Event Abstract

Approaching avoidance: asymmetries in reward and punishment processing

  • 1 UCL, Gatsby Computational Neuroscience Unit, United Kingdom
  • 2 UCL, Wellcome Trust Centre for Neuroimaging, United Kingdom
  • 3 UCL, Medical School, United Kingdom
  • 4 Radboud University, Donders Institute for Brain, Cognition and Behaviour, Centre for Cognitive Neuroimaging, Netherlands
  • 5 Charité Universitätsmedizin Berlin, Germany

In a Pavlovian conditioning setting, an animals responses do not affect the receipt of reinforcements. Yet, such classically conditioned stimuli (CSs) predictive of affective events have a strong tendency to elicit responses which are hard-wired; generally adaptive; and acquired over an evolutionary time-scale. Pavlovian behaviours can be seen as evolutionarily acquired policy generalizations and may explain many significant quirks of human behaviour, including impulsivity, framing effects, and even psychiatric disturbances including addictions and mood disorders. As such, they have been influential in both elucidating and complicating our understanding of the architecture of appetitive and aversive decision-making. A key lacuna in the data is that the various factors that emerge as being central in this evolving architecture have not been systematically tested. We provide such a test using a Pavlovian-Instrumental Transfer design in humans in which we carefully control: go vs nogo; approach vs withdrawal; individual differences in sensitivities to both rewards and punishments; the relationship between instrumental and Pavlovian expectations. Our first key finding is a highly significant (p=1e-5) interaction (see supplemental figure) between the affective valence of Pavlovian stimuli and actions. We show that approach actions are promoted by positive Pavlovian stimuli. In the first demonstration of conditioned suppression in humans, we also show that approach actions are inhibited by aversive Pavlovian stimuli. Most importantly, the same actions, with the same associated expectations, but instantiating withdrawal, are promoted by aversive Pavlovian stimuli, but not by appetitive ones. We show that a simple reinforcement learning model can capture these effects; and indeed verifies that they are robust to differences in subjects’ acquisition of the instrumental tasks. This indicates that generalization of values occurs not only in terms of an action’s associated value (the predicted reinforcement), as has long been reported in the PIT literature; rather, generalization also occurs in terms of the intrinsic affective qualities of actions. Our second key finding concerns the asymmetry between rewards and punishments in the instrumental learning phase. We find that, both when reinforcements are probabilistic and deterministics, subjects initially avoid, but then rapidly come to ignore punishments, coming to rely instead solely on rewards to guide their actions. We interpret this in terms of a fundamental informational asymmetry between rewards and punishments. Finally, we show that subjects’ a priori bias against withdrawal actions correlates positively with measures of both anxiety and depression. This is consistent with a previous prediction by us that disturbances in aversive Pavlovian behavioural systems may result in negative affective experiences necessary for the generation of a variety of cognitive constructs resulting in different mood disorders.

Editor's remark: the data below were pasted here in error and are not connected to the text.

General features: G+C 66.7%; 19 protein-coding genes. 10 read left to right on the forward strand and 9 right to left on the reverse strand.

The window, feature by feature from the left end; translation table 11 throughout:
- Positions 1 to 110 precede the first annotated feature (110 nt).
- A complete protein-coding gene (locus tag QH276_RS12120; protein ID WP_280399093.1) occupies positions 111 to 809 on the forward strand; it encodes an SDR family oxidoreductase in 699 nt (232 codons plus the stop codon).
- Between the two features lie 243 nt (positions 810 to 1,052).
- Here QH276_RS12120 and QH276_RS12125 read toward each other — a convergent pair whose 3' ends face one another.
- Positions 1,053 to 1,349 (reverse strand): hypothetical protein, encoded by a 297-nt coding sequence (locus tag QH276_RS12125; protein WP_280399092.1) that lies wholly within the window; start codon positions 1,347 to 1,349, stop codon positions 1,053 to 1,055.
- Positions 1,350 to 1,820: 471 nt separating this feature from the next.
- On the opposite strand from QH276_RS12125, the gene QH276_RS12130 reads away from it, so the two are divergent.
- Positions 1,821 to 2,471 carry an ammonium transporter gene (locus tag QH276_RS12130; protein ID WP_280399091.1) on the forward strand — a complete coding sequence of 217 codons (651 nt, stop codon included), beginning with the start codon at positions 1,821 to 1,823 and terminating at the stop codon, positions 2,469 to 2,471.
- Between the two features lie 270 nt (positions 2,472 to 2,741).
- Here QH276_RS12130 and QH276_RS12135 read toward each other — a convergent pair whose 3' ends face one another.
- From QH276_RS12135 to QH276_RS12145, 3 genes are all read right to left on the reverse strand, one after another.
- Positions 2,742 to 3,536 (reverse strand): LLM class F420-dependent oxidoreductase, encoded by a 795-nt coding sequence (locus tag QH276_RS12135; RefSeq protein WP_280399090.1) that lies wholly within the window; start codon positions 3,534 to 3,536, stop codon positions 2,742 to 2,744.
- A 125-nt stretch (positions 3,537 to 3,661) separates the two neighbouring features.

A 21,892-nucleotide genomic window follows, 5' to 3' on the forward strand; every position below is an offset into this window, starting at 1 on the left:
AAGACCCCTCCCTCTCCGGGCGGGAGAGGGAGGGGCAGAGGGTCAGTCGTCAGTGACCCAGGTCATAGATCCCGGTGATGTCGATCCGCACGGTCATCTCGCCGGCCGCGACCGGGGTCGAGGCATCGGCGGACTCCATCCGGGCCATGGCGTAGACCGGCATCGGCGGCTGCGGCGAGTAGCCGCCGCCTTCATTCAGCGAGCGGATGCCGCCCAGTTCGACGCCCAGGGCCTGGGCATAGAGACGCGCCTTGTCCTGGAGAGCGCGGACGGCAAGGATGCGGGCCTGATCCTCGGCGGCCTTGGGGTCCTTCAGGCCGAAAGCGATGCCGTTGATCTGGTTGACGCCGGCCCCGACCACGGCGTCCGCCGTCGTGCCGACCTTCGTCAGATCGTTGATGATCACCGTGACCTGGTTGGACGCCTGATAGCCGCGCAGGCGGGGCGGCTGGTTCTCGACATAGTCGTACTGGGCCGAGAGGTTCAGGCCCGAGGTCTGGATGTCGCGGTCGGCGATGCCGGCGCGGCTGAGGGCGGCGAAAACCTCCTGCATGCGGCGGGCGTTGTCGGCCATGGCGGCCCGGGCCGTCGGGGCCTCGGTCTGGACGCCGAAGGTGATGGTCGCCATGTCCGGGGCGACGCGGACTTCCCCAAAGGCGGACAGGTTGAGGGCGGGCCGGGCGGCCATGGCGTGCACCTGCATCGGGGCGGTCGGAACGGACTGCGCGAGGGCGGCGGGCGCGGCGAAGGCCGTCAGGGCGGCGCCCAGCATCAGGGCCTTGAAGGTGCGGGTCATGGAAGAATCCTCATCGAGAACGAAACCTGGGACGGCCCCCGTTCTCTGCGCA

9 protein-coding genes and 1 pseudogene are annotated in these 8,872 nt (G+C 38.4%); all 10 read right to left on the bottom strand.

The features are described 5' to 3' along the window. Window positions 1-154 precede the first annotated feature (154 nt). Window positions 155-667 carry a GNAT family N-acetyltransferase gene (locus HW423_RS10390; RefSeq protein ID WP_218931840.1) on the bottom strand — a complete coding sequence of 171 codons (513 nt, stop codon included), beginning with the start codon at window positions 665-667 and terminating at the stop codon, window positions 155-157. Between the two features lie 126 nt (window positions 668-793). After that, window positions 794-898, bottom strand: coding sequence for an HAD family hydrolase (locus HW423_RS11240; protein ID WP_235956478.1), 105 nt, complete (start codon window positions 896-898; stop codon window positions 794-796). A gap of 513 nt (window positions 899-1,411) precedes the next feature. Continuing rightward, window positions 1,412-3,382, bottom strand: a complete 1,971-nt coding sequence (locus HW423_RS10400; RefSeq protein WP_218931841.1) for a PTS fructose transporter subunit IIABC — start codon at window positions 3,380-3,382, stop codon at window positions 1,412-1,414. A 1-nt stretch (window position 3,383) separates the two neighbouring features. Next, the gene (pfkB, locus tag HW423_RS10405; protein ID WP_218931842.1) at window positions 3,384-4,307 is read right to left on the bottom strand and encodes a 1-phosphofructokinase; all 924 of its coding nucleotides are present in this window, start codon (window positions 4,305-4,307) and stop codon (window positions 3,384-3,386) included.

Conference: Computational and Systems Neuroscience 2010, Salt Lake City, UT, United States, 25 Feb - 2 Mar, 2010.

Presentation Type: Poster Presentation

Topic: Poster session II

Citation: Huys QJ, Cools R, Gölzer M, Friedel E, Dolan RJ, Heinz A and Dayan P (2010). Approaching avoidance: asymmetries in reward and punishment processing. Front. Neurosci. Conference Abstract: Computational and Systems Neuroscience 2010. doi: 10.3389/conf.fnins.2010.03.00179

Received: 03 Mar 2010; Published Online: 03 Mar 2010.

* Correspondence: Martin Gölzer, Charité Universitätsmedizin Berlin, Berlin, Germany, martin.goelzer@charite.de

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